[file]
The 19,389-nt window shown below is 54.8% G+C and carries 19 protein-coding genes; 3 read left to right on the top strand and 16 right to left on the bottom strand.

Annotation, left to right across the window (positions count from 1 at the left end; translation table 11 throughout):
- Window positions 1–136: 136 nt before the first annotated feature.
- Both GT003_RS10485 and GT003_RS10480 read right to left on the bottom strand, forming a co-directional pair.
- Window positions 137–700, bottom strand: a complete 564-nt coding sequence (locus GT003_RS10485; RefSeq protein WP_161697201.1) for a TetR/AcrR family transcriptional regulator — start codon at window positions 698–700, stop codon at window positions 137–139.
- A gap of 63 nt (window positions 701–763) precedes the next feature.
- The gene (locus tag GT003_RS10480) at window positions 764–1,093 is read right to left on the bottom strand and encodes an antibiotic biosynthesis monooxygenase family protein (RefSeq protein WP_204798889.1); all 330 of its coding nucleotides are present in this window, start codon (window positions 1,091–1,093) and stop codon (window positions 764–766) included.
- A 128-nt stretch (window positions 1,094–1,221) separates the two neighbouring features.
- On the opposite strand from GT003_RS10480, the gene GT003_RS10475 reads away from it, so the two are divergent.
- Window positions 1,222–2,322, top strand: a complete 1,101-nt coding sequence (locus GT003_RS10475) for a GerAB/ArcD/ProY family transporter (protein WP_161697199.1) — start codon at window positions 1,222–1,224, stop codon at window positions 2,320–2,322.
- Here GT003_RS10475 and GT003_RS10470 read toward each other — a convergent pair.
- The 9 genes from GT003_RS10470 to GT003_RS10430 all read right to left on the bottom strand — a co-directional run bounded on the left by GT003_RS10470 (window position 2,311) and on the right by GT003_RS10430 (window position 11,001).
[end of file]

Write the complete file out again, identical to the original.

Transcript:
The 19,389-nt window shown below is 54.8% G+C and carries 19 protein-coding genes; 3 read left to right on the top strand and 16 right to left on the bottom strand.

Annotation, left to right across the window (positions count from 1 at the left end; translation table 11 throughout):
- Window positions 1–136: 136 nt before the first annotated feature.
- Both GT003_RS10485 and GT003_RS10480 read right to left on the bottom strand, forming a co-directional pair.
- Window positions 137–700, bottom strand: a complete 564-nt coding sequence (locus GT003_RS10485; RefSeq protein WP_161697201.1) for a TetR/AcrR family transcriptional regulator — start codon at window positions 698–700, stop codon at window positions 137–139.
- A gap of 63 nt (window positions 701–763) precedes the next feature.
- The gene (locus tag GT003_RS10480) at window positions 764–1,093 is read right to left on the bottom strand and encodes an antibiotic biosynthesis monooxygenase family protein (RefSeq protein WP_204798889.1); all 330 of its coding nucleotides are present in this window, start codon (window positions 1,091–1,093) and stop codon (window positions 764–766) included.
- A 128-nt stretch (window positions 1,094–1,221) separates the two neighbouring features.
- On the opposite strand from GT003_RS10480, the gene GT003_RS10475 reads away from it, so the two are divergent.
- Window positions 1,222–2,322, top strand: a complete 1,101-nt coding sequence (locus GT003_RS10475) for a GerAB/ArcD/ProY family transporter (protein WP_161697199.1) — start codon at window positions 1,222–1,224, stop codon at window positions 2,320–2,322.
- Here GT003_RS10475 and GT003_RS10470 read toward each other — a convergent pair.
- The 9 genes from GT003_RS10470 to GT003_RS10430 all read right to left on the bottom strand — a co-directional run bounded on the left by GT003_RS10470 (window position 2,311) and on the right by GT003_RS10430 (window position 11,001).